- Has staffing plans in place to ensure natural gas workers, power plant operators, line workers, customer care representatives and other critical team members continue delivering reliable service
- Has travel restrictions in place for employees, and is asking many employees to work from home, while also further enhancing sanitation at company facilities
Public Service Enterprise Group (PSEG) spokesperson Mike Jennings on March 18 told TransmissionHub, “None of our transmission projects [are] impacted.”
As noted in a March 17 company statement, PSEG’s Public Service Electric and Gas (PSE&G), among other things:
- Is practicing social distancing. Depending on the situation, PSE&G may determine that additional personal protective equipment protocol is warranted for the health and safety of its workers and customers
- Has temporarily suspended various types of non-critical repair work on metering equipment to limit the number of service visits to customers’ homes. PSE&G will continue to respond to all emergency and essential work, such as gas leak calls, medical emergencies, no-heat and no-hot-water calls
- Has suspended shut-offs of electric and/or gas service to residential customers for non-payment
- Has directed all employees who can work remotely to do so
Hydro-Québec spokesperson Francis Labbé on March 19 told TransmissionHub that regarding Hydro-Québec’s transmission line projects that are not yet under construction, certain activities related to public consultation are postponed.
“Hydro-Québec has not interrupted any work at its construction sites,” Labbé said. “However, hygiene measures have been increased considerably. Before getting on a plane traveling to our sites, our employees have their body temperature taken. For example, as soon as they arrive at Romaine-4 construction site, employees must answer questions regarding themselves or their families, developed by public health, related to physical symptoms associated to COVID-19. If they do have symptoms, personally or in their entourage, they are sent back home. Fortunately, no Hydro-Québec employees have been affected by the [coronavirus].”
Labbé also said that cleaning of the premises is much more frequent than usual, and that employees are requested to respect the sanitary distance of one meter with their colleagues. Noting that any nonessential meeting is postponed, Labbé said that those that must take place are being held either by conference calls or video conferences as far as possible. Labbé also noted, for instance, that Hydro-Québec’s employees whose duties do not require a physical presence at the workplace work from home. In addition, Labbé said, a program has been put in place to help teams manage anxiety that the current situation may cause.
Labbé noted that in the coming weeks, Hydro-Québec will not interrupt the electricity service for residential and business customers who cannot pay their bills. The winter moratorium on service interruptions, which runs from Dec. 1 to March 31, is therefore already extended until further notice, Labbé said, adding that residential and business customers who expect to have difficulty paying their bills are invited to enter into a payment agreement now on the company’s website or by phone at 1-888-385-7252. Labbé noted that Hydro-Québec has announced that there will be no planned outages for system maintenance over the next few days, except those that are absolutely essential.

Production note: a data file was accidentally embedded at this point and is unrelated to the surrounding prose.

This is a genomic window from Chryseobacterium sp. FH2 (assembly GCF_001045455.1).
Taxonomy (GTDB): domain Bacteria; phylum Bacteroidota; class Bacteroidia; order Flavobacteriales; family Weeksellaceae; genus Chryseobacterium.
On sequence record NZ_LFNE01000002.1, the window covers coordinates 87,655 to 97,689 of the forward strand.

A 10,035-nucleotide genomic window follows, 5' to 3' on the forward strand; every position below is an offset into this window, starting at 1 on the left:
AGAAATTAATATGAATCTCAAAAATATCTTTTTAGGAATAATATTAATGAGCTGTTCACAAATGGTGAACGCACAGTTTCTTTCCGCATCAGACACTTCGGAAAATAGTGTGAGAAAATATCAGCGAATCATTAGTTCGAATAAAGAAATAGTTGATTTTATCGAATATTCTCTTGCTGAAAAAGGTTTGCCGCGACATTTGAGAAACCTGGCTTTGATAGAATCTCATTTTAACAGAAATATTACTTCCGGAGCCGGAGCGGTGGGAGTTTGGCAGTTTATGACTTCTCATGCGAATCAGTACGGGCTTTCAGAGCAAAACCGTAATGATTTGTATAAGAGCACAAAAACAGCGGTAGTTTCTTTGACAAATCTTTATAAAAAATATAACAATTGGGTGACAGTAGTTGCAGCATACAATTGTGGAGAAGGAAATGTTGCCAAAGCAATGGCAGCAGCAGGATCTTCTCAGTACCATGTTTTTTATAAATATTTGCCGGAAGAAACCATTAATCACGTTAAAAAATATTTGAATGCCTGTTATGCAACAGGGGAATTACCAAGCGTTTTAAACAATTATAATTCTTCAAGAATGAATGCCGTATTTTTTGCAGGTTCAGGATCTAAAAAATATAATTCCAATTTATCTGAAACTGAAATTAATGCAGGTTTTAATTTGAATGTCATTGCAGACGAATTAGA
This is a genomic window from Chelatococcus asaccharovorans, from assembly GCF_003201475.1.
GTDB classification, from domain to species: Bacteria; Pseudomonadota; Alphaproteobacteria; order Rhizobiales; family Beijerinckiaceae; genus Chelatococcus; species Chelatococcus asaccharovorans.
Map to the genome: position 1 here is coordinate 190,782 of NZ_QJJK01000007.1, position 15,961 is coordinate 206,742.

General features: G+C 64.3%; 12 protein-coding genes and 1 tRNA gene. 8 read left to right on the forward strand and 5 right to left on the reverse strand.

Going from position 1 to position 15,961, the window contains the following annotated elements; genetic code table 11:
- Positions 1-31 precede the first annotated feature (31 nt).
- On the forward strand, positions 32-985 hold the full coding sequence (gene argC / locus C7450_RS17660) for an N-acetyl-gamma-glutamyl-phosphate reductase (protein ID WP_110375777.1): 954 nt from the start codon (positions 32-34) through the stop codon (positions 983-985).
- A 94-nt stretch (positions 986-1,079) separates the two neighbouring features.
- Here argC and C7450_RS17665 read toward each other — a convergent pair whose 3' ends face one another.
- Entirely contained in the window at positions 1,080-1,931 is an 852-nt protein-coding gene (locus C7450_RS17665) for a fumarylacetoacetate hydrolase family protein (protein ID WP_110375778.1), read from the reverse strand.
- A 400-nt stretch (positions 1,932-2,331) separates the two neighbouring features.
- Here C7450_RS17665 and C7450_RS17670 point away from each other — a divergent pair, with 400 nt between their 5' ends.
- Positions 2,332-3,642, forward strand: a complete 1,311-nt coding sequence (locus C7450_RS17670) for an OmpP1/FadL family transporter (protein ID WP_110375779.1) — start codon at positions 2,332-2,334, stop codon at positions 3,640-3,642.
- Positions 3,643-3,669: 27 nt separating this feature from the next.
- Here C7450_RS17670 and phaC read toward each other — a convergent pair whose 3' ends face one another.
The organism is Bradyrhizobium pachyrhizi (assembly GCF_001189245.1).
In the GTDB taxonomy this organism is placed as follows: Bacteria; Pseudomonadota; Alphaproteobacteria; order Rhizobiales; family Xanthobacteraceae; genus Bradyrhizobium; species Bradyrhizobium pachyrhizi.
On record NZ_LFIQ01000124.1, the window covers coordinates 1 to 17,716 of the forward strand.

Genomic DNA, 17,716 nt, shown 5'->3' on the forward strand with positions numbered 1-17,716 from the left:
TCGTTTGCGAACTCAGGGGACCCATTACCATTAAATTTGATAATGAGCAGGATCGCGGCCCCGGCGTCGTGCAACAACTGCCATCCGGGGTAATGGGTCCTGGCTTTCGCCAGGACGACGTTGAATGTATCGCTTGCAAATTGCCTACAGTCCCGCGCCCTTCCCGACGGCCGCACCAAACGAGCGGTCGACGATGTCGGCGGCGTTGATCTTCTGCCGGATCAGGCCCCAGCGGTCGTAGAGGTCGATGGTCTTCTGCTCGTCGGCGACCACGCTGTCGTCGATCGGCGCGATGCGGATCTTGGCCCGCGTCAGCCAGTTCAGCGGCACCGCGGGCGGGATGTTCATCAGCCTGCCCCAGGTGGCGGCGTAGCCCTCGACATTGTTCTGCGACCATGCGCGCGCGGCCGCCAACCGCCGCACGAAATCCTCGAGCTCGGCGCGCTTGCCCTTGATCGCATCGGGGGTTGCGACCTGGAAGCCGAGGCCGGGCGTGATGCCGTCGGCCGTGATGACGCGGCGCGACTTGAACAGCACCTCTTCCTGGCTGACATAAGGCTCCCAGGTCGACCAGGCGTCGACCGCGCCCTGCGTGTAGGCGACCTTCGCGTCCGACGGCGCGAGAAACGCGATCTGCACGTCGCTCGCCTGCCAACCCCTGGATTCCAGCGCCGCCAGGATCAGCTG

Melissa McHenry, managing director, external communications with American Electric Power (AEP), on March 19 told TransmissionHub, “We have not stopped construction on any of our transmission or generation projects. We are working with our contractors on their COVID-19 response and continue to monitor the availability of labor.”
She continued: “AEP understands the critical nature of the services we provide and is committed to the health and safety of our customers, communities and employees. We prepare for all types of emergencies, but have updated our plans for the COVID-19 pandemic. We are closely monitoring the situation and don’t anticipate COVID-19 will disrupt our ability to provide electric service for our customers.”
McHenry noted that AEP’s line workers and other employees critical to maintaining service are working in smaller teams, adjusting work schedules, practicing social distancing, monitoring themselves for any symptoms and taking other prevention measures recommended by the CDC.
“All employees who can are working from home to help prevent the spread of the virus,” she said. “We are continuously educating our employees about COVID-19 and collaborating with other companies in our industry, government experts and public health agencies to adjust our response. We’re also continually monitoring and working to heighten employee and customer awareness of scams as well as cyber security risks.” McHenry said that the company has temporarily suspended all service disconnections for non-payment. AEP urges customers to try to keep their accounts current, she said, adding that if customers are having trouble paying their bills, they should contact AEP by phone or through Facebook or Twitter to discuss payment options.